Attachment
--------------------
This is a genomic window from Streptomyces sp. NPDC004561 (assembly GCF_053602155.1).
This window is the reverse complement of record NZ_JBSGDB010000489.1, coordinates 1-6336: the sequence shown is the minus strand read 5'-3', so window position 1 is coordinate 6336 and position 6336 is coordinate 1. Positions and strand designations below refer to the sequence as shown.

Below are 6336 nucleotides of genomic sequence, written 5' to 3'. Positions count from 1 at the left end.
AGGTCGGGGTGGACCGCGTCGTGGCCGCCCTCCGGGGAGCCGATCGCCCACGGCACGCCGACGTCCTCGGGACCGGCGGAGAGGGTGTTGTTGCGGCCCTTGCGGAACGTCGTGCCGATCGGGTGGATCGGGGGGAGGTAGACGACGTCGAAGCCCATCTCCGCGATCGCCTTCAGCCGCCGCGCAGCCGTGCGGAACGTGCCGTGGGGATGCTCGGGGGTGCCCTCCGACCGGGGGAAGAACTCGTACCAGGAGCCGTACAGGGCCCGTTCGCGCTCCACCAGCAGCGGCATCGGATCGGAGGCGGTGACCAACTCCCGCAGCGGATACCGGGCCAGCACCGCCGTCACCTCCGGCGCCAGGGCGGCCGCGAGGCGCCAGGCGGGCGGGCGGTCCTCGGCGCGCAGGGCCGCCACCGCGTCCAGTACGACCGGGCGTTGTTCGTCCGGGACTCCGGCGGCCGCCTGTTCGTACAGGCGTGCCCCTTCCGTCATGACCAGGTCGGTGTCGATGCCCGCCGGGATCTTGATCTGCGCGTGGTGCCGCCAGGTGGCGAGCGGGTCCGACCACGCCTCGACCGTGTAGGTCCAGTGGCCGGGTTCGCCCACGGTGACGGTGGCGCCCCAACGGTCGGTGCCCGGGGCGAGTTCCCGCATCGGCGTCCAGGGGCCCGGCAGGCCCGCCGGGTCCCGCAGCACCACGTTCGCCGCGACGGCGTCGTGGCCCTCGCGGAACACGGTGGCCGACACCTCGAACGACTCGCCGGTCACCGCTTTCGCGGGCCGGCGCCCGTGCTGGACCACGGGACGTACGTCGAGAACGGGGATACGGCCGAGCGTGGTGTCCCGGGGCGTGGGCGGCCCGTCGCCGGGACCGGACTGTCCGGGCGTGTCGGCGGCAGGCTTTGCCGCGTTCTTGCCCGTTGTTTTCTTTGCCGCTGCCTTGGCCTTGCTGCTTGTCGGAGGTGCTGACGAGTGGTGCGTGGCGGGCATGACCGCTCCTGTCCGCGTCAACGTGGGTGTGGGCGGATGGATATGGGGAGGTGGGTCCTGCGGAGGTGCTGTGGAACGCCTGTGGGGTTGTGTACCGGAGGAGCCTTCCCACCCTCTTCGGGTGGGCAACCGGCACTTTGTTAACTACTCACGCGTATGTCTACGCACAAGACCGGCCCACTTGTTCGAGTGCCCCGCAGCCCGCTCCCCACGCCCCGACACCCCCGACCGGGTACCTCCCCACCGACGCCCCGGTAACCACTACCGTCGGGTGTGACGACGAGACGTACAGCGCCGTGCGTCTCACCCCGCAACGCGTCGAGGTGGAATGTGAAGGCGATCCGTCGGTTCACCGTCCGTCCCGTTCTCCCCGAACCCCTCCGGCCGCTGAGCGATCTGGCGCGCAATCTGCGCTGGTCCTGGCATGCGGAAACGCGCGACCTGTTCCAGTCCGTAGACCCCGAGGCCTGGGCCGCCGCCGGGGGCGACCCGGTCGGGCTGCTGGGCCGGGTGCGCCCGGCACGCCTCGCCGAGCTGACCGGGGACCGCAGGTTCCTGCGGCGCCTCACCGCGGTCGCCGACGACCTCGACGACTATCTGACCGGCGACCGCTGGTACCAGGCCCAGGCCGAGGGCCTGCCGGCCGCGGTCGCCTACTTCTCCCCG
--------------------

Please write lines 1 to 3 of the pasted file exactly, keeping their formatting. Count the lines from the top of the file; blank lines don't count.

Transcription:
This is a genomic window from Streptomyces sp. NPDC004561 (assembly GCF_053602155.1).
This window is the reverse complement of record NZ_JBSGDB010000489.1, coordinates 1-6336: the sequence shown is the minus strand read 5'-3', so window position 1 is coordinate 6336 and position 6336 is coordinate 1. Positions and strand designations below refer to the sequence as shown.

Below are 6336 nucleotides of genomic sequence, written 5' to 3'. Positions count from 1 at the left end.